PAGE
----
Words: Giana Han
Ellicott City, MD – It’s 8:00 on a Saturday morning and I’m standing outside the Motor Vehicle Association office in Glen Burnie, but I can hardly feel the wind because of all the nervous energy thrumming through my body.
I turned 15 and 9 months nine days ago. Now I’m waiting to get my driver’s permit. My dad is standing beside me with a folder containing the many documents that are needed, and I’m holding a photo ID.
The line inches forward, and an eternity passes before I get inside the building. Finally, I reach the front of the line and step up to the desk.
The workers flip through my documents and hand me a ticket. I sit down for another wait. While sitting there, I take the practice test on my phone for the fifteenth time. I can see that most of the teens are using a smart phone to take the practice test over and over and over.
My number’s called, and I walk to the indicated desk. The employee peruses my documents more closely, records my information, and takes my picture. My leg is bouncing in nervousness. I’m ready to get the test over with. However, this desk doesn’t mark the end. I have to leave the building to go take the test before I receive my permit.
I walk in, and my nervousness increases. There are two rather strict elderly ladies watching over the drivers’ applicants. They bark out instructions at random intervals. My dad isn’t allowed to wait with me, so, after another inspection of my papers, I go into the room to sit down, alone.
The wait is long, the room is hot, and the silence is stifling. As people finish their tests, they report whether they passed or not. With each muttered “fail,” I feel my anxiety heighten. Finally, my name is called.
I’m relieved that the test is similar to the practice test. After I tell my dad the results, we re- enter the building for yet another wait. This one isn’t bad because I’m excited and relieved.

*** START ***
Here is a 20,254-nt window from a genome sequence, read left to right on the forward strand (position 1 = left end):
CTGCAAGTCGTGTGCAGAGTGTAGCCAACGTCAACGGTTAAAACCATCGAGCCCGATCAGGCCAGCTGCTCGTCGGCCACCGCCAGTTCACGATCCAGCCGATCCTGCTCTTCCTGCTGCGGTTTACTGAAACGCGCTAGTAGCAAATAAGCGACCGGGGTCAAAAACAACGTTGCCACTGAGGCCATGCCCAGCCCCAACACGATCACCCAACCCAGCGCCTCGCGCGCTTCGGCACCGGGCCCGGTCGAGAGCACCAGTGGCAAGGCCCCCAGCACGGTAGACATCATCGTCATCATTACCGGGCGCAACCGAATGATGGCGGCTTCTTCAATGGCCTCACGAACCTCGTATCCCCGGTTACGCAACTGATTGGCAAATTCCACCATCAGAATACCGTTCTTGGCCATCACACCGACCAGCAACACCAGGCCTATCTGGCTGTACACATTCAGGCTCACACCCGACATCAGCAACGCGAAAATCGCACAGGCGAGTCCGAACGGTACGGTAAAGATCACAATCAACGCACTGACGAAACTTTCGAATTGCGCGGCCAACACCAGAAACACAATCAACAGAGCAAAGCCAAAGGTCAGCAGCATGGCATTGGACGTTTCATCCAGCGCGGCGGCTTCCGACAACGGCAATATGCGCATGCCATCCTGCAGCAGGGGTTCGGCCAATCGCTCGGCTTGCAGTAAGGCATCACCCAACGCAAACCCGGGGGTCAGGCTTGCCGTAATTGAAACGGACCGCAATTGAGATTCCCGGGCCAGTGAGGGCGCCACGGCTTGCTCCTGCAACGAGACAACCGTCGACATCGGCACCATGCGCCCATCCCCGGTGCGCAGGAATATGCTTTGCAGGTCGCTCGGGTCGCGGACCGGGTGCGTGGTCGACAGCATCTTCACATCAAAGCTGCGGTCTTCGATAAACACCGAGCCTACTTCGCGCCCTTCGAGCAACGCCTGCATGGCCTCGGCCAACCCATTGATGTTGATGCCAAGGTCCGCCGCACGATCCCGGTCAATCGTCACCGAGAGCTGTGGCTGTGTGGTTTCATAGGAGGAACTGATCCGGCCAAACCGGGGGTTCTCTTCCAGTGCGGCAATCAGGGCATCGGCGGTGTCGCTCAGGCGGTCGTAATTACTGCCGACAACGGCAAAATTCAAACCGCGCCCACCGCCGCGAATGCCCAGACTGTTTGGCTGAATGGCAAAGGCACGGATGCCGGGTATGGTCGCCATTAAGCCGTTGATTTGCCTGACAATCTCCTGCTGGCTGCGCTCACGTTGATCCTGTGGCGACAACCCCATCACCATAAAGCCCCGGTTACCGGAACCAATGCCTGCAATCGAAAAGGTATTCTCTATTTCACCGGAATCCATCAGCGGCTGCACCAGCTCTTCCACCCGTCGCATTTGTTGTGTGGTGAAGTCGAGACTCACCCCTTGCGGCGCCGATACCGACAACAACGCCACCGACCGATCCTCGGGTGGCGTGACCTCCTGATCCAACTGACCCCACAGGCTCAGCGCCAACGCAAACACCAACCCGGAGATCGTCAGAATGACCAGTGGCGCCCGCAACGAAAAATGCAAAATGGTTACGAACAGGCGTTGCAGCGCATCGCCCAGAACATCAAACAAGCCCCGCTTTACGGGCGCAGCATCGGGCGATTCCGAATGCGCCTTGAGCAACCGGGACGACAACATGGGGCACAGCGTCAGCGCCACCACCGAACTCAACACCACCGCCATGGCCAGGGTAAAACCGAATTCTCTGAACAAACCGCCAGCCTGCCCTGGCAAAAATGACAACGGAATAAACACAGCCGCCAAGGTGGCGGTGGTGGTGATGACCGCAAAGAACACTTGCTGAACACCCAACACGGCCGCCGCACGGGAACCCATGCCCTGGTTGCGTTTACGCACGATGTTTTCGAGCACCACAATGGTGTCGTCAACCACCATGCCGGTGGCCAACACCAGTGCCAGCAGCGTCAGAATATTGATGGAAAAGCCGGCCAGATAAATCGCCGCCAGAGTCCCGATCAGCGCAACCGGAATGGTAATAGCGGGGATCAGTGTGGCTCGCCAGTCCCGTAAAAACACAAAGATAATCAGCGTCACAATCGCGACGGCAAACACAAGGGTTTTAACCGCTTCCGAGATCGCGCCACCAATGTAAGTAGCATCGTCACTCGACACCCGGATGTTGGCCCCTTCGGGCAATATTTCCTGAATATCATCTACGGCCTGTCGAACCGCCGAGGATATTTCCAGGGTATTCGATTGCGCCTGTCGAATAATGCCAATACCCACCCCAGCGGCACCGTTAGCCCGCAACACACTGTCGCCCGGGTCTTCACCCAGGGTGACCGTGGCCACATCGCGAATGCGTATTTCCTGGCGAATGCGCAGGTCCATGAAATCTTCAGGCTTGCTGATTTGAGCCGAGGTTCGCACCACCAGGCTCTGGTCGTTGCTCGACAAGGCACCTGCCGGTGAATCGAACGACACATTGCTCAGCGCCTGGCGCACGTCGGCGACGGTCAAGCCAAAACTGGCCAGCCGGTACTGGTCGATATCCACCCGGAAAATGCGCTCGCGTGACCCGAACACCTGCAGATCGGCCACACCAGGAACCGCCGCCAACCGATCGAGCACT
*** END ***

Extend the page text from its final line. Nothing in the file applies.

My name’s called, and I go to another desk. The employee congratulates me and creates my card. He hands it to me; I pause to admire it. My dad and I leave to go display it to my family. I’m happy that I passed, and a bit surprised at how easy the test was.
Looking back, that terrible experience was actually amusing. I know that I will be regaling my family with some stories. However, everyone has a different experience with this process. There are different versions of the test and different places that you can go to. Some tests may be harder than others.
“The test wasn’t as hard as I thought, although it was stressful since I got the first three wrong, so I had to get the rest right,” said Anna Cosentino, “There was a really long waiting process.” When preparing for the test, Anna skimmed her brother’s driving manual. She had already taken Driver’s Ed, and passed the test the second time, proving that it’s okay not to pass the first time. The lowest passing grade is 22 out of 25.
“When I went the first time, I forgot my papers and had to go back again,” said John Kolp, “It was a fun time.” When discussing the process of getting a permit with others, I heard many stories about the pains of forgetting papers.
The long waiting process seems to be a common theme. “I went to Glen Burnie at opening time, but there was still a long line,” said Kimmy Eads. She had a similar experience to mine, having been at the same place at almost the same time. The test was easy and was mostly common sense for her. Kimmy advises people to study the manual and take the online test. She says that, “You feel really happy afterward. And driving is really fun.”
For some, obtaining a permit is easy. There are those, though, who go in thinking that it will be easy, but find that they should have prepared more. Many agree that studying the manual is a wise idea. It’s important to have your papers and be prepared for the experience, but it’s worth it in the end.